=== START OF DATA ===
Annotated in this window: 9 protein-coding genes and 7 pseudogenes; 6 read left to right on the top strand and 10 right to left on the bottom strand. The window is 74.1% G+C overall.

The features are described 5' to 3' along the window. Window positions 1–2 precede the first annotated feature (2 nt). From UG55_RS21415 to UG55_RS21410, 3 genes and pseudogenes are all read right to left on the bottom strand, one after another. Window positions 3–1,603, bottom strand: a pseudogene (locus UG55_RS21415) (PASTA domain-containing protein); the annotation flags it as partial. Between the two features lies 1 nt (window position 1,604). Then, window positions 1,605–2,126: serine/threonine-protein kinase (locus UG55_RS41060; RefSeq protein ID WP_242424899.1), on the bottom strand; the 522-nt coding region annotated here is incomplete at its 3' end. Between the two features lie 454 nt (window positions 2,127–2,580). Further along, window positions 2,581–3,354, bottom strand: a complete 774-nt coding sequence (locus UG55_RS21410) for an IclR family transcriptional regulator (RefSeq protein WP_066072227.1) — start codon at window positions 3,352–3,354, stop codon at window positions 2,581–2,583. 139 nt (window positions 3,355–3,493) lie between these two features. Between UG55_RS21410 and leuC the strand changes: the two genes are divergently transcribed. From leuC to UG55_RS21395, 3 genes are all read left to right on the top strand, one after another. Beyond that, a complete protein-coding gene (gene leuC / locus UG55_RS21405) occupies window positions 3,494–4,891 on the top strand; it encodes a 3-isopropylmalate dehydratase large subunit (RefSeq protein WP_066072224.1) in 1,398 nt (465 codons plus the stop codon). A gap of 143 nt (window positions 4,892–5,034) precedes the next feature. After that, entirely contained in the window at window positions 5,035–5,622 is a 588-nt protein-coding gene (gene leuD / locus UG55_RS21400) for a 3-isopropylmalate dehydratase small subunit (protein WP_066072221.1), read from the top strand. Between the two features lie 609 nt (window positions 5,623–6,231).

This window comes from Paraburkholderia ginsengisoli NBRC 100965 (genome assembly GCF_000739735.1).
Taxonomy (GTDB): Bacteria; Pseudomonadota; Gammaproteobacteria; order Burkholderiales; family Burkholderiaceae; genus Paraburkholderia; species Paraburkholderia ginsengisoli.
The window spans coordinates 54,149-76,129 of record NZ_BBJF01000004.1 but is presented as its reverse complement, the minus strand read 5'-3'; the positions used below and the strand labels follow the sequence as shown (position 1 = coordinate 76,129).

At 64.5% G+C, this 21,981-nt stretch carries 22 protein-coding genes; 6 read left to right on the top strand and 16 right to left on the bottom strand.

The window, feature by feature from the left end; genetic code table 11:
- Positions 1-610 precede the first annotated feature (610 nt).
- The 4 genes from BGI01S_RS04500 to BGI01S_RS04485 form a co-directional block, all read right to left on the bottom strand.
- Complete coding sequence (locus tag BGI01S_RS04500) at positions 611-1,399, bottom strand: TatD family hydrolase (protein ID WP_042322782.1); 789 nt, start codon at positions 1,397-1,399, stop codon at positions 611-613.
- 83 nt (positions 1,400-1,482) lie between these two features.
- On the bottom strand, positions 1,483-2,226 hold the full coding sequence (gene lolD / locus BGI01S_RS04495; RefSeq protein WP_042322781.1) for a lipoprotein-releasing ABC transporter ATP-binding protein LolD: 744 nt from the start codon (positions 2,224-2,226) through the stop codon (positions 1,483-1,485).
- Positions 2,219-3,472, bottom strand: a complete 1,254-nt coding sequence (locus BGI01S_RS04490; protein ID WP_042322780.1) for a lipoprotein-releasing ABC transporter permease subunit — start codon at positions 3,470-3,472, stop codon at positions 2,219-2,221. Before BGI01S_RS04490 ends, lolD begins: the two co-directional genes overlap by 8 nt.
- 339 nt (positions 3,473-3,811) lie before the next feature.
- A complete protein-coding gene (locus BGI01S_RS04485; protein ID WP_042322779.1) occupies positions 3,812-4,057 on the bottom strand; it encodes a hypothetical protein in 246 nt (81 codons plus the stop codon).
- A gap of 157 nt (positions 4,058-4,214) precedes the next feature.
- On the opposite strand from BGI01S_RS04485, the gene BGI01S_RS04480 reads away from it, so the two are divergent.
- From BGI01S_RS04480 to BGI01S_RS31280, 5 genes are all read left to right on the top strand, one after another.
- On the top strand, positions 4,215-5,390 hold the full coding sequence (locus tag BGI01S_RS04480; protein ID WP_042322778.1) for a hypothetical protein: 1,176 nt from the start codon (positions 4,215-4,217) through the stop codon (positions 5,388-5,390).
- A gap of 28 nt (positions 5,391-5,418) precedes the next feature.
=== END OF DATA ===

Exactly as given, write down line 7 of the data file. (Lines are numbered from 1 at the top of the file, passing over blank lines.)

The window, feature by feature from the left end; genetic code table 11: